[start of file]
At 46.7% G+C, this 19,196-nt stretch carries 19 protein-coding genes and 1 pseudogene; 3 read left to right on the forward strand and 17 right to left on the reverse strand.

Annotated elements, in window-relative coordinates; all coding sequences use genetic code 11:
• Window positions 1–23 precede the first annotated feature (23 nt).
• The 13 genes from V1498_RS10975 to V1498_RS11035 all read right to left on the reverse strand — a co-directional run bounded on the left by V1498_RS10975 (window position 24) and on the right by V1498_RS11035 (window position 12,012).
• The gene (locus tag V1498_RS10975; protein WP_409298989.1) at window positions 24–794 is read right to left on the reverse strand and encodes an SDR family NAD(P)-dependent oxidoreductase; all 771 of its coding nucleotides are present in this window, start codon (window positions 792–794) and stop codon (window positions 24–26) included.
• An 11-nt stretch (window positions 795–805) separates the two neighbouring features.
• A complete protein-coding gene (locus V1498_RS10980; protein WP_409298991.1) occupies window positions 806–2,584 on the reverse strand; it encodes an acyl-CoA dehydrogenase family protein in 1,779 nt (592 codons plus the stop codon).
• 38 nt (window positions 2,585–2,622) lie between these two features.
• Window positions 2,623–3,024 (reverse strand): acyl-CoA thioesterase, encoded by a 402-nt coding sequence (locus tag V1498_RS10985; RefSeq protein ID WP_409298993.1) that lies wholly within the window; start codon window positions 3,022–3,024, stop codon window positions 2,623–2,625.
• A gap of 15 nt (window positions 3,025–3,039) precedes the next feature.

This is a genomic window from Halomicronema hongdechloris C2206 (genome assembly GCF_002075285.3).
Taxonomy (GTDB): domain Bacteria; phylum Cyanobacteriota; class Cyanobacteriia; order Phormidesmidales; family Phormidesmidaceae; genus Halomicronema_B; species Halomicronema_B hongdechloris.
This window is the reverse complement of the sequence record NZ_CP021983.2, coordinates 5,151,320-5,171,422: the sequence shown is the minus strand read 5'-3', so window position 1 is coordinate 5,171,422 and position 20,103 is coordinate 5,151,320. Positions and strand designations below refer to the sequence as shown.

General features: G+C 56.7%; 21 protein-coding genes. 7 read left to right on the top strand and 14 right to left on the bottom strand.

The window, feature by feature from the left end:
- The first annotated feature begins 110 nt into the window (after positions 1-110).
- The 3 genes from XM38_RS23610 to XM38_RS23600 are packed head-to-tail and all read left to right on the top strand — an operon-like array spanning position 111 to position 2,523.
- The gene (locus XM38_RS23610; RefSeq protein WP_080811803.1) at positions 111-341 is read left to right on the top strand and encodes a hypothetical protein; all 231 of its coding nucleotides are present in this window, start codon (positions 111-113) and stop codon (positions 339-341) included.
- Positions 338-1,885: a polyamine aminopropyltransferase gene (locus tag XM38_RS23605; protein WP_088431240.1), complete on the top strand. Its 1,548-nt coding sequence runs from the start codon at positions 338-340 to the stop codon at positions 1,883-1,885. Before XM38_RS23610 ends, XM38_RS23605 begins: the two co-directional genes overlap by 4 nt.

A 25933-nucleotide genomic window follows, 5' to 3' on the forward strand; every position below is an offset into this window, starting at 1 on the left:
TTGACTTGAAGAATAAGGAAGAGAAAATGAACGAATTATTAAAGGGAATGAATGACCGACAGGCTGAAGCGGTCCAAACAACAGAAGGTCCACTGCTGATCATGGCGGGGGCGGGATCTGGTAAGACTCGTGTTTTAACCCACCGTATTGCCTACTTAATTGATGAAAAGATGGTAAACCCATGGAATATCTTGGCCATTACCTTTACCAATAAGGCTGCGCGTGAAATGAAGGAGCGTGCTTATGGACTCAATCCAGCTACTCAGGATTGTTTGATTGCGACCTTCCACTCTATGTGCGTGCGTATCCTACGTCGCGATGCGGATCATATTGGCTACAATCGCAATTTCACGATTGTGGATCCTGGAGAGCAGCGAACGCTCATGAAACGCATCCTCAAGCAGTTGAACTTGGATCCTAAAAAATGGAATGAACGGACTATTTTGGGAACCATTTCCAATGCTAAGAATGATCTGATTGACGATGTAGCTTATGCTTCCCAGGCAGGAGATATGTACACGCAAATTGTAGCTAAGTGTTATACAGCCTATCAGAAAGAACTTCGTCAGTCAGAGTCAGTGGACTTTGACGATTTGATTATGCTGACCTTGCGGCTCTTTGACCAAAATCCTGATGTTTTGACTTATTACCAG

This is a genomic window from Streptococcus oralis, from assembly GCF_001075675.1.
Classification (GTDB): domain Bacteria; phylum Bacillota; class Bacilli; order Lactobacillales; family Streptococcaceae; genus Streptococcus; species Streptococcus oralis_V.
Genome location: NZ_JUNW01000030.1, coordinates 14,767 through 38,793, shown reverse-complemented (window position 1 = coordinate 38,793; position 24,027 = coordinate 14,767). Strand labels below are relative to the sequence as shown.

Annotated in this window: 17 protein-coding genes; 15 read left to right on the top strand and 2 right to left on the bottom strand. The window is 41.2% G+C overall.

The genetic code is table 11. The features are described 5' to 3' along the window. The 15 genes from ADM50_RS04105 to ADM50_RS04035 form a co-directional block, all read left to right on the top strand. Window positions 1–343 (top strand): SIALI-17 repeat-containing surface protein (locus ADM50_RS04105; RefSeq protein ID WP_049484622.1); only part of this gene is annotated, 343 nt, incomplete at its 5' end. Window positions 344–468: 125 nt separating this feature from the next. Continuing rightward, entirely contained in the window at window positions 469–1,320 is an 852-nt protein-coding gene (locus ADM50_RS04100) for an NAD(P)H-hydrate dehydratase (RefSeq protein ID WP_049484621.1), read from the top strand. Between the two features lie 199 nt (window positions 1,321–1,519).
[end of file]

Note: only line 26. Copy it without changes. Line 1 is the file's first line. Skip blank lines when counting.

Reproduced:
The genetic code is table 11. The features are described 5' to 3' along the window. The 15 genes from ADM50_RS04105 to ADM50_RS04035 form a co-directional block, all read left to right on the top strand. Window positions 1–343 (top strand): SIALI-17 repeat-containing surface protein (locus ADM50_RS04105; RefSeq protein ID WP_049484622.1); only part of this gene is annotated, 343 nt, incomplete at its 5' end. Window positions 344–468: 125 nt separating this feature from the next. Continuing rightward, entirely contained in the window at window positions 469–1,320 is an 852-nt protein-coding gene (locus ADM50_RS04100) for an NAD(P)H-hydrate dehydratase (RefSeq protein ID WP_049484621.1), read from the top strand. Between the two features lie 199 nt (window positions 1,321–1,519).